It seems that politicians and business leaders across the country have been doing a whole lot of head-scratching these days. President Joe Biden says he wants to require 2 million federal workers and contractors to provide proof they’ve been vaccinated against the COVID-19 virus. Here at Pixel Health, our leadership team has issued a similar directive.
We’re not here to argue the politics of so called “vaccine passports,” but it’s clear that national momentum is shifting in that direction and everybody seems to be hung up on how to do it. As the editors over at Politico said the other day, the honor system isn’t going to cut it (there’s an actual black market out there in fake vaccine cards). There are privacy and ethical concerns for sure, but no one should be wondering about “a network of vaccine registries, portals and apps to confirm if someone got the shot.”
According to our resident expert, the answer is Blockchain.
Bill Evans is the President of Liberty Fox Technologies, Pixel Health’s software application division.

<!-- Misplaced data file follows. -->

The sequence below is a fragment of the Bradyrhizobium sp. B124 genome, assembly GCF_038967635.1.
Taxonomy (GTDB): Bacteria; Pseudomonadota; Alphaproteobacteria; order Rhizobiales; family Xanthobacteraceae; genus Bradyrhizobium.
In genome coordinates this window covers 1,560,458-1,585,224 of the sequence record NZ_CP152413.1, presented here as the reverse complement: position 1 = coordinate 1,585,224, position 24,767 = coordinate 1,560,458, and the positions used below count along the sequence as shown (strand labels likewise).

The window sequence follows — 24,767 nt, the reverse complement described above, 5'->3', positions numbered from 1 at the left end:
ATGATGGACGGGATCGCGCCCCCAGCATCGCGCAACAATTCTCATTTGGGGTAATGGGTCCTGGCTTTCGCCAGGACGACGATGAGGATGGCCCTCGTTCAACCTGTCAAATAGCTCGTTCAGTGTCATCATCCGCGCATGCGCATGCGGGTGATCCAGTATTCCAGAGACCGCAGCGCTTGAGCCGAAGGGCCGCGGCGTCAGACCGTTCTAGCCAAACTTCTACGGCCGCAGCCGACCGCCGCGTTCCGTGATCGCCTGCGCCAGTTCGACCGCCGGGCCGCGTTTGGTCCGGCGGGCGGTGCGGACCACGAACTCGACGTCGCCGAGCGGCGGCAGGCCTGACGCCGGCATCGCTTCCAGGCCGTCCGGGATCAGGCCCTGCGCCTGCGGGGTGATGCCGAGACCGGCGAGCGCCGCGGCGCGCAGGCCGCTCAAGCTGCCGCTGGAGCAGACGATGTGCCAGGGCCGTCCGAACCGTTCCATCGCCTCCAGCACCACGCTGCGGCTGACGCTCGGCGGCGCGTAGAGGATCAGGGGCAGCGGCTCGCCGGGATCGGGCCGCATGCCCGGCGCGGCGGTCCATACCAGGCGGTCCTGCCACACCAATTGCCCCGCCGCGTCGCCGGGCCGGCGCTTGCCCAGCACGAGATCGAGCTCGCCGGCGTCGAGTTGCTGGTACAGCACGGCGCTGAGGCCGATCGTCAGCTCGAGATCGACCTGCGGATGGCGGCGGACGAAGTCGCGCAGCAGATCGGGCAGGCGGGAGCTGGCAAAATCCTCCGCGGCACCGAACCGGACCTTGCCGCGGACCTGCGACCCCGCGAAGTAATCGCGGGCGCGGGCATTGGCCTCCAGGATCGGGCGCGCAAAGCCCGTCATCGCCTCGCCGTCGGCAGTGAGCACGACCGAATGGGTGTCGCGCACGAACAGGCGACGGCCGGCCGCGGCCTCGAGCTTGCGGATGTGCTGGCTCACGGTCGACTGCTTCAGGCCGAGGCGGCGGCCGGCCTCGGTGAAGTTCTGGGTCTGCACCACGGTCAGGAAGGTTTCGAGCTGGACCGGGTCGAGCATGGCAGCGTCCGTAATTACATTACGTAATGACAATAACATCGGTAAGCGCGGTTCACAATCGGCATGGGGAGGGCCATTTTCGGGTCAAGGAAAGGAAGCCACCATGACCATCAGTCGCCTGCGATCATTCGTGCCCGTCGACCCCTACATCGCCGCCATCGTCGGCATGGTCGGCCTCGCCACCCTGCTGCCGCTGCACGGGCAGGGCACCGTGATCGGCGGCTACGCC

“When deciding to use blockchain technology, one of the determining criteria is always, ‘when many parties need a single version of the truth,” and that clearly applies here. Blockchain is also based on the premise, ‘trust but verify,’ and the technology allows for the verification of data accuracy. “If everyone’s sharing a single version of the truth, then it doesn’t matter that I have a New York or Florida or Pennsylvania vaccination record. No matter where you are in the world, you’re only pulling from one distributed data set. As long as everyone agrees to enter a minimum number of common data points, blockchain networking is the answer.”
From a security perspective, if the blockchain is not public (i.e. Bitcoin) but permission based instead, only authorized users have access to write to the network, with the ability to control reading privileges as well. Evans says that blockchain also eliminates the need for a network of vaccine registries to store the data. “All the nodes on the network would store data, much the way EHR data is stored today; but with blockchain, the information is shared along the network at a similar or lesser cost.”
As for ethical concerns, blockchain is not in-and-of-itself the answer, but how it’s implemented can be a solution. “I can have the right to control my vaccination record and have the right to share it with only those people I want to share it with. Blockchain technology makes it possible,” says Evans.
Politico quotes Dr. Robert Wachter, Chair of the Department of Medicine at the University of California who remarked, “it seems like the country that invented the Internet and the iPhone should be able to pull this one off.”
Dr. Wachter, we already have.